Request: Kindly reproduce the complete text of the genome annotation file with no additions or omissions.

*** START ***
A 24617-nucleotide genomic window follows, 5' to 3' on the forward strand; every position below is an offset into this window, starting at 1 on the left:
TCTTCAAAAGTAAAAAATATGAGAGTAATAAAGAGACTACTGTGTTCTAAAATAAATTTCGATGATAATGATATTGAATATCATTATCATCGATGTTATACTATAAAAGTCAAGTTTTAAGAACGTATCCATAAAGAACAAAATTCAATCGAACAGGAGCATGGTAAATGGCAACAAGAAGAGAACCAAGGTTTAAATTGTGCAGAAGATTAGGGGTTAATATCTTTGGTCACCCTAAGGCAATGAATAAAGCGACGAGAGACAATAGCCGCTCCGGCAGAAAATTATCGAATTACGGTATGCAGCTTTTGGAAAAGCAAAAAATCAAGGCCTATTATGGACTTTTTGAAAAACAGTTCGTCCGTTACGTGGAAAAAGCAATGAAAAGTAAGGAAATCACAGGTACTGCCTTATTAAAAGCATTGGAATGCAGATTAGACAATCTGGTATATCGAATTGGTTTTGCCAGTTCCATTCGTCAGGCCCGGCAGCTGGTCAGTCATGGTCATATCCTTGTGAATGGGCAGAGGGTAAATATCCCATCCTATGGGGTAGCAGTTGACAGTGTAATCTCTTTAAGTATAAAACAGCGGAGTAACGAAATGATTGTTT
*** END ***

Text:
A 24617-nucleotide genomic window follows, 5' to 3' on the forward strand; every position below is an offset into this window, starting at 1 on the left:
TCTTCAAAAGTAAAAAATATGAGAGTAATAAAGAGACTACTGTGTTCTAAAATAAATTTCGATGATAATGATATTGAATATCATTATCATCGATGTTATACTATAAAAGTCAAGTTTTAAGAACGTATCCATAAAGAACAAAATTCAATCGAACAGGAGCATGGTAAATGGCAACAAGAAGAGAACCAAGGTTTAAATTGTGCAGAAGATTAGGGGTTAATATCTTTGGTCACCCTAAGGCAATGAATAAAGCGACGAGAGACAATAGCCGCTCCGGCAGAAAATTATCGAATTACGGTATGCAGCTTTTGGAAAAGCAAAAAATCAAGGCCTATTATGGACTTTTTGAAAAACAGTTCGTCCGTTACGTGGAAAAAGCAATGAAAAGTAAGGAAATCACAGGTACTGCCTTATTAAAAGCATTGGAATGCAGATTAGACAATCTGGTATATCGAATTGGTTTTGCCAGTTCCATTCGTCAGGCCCGGCAGCTGGTCAGTCATGGTCATATCCTTGTGAATGGGCAGAGGGTAAATATCCCATCCTATGGGGTAGCAGTTGACAGTGTAATCTCTTTAAGTATAAAACAGCGGAGTAACGAAATGATTGTTT